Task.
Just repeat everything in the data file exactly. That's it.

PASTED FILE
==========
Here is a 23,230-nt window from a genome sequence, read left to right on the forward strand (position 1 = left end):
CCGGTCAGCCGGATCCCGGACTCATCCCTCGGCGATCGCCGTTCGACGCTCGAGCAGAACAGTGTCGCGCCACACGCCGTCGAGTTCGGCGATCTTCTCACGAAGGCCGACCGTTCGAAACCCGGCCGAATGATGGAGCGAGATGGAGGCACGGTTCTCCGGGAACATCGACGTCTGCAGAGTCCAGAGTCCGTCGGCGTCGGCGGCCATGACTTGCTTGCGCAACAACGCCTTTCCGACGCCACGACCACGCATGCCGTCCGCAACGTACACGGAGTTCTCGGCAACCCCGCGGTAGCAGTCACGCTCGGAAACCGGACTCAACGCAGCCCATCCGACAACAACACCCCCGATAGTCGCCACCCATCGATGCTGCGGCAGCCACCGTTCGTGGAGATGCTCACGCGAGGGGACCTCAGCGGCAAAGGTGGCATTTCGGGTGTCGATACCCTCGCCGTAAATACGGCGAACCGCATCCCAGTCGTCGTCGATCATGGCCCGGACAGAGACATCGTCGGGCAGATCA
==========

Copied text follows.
Here is a 23,230-nt window from a genome sequence, read left to right on the forward strand (position 1 = left end):
CCGGTCAGCCGGATCCCGGACTCATCCCTCGGCGATCGCCGTTCGACGCTCGAGCAGAACAGTGTCGCGCCACACGCCGTCGAGTTCGGCGATCTTCTCACGAAGGCCGACCGTTCGAAACCCGGCCGAATGATGGAGCGAGATGGAGGCACGGTTCTCCGGGAACATCGACGTCTGCAGAGTCCAGAGTCCGTCGGCGTCGGCGGCCATGACTTGCTTGCGCAACAACGCCTTTCCGACGCCACGACCACGCATGCCGTCCGCAACGTACACGGAGTTCTCGGCAACCCCGCGGTAGCAGTCACGCTCGGAAACCGGACTCAACGCAGCCCATCCGACAACAACACCCCCGATAGTCGCCACCCATCGATGCTGCGGCAGCCACCGTTCGTGGAGATGCTCACGCGAGGGGACCTCAGCGGCAAAGGTGGCATTTCGGGTGTCGATACCCTCGCCGTAAATACGGCGAACCGCATCCCAGTCGTCGTCGATCATGGCCCGGACAGAGACATCGTCGGGCAGATCA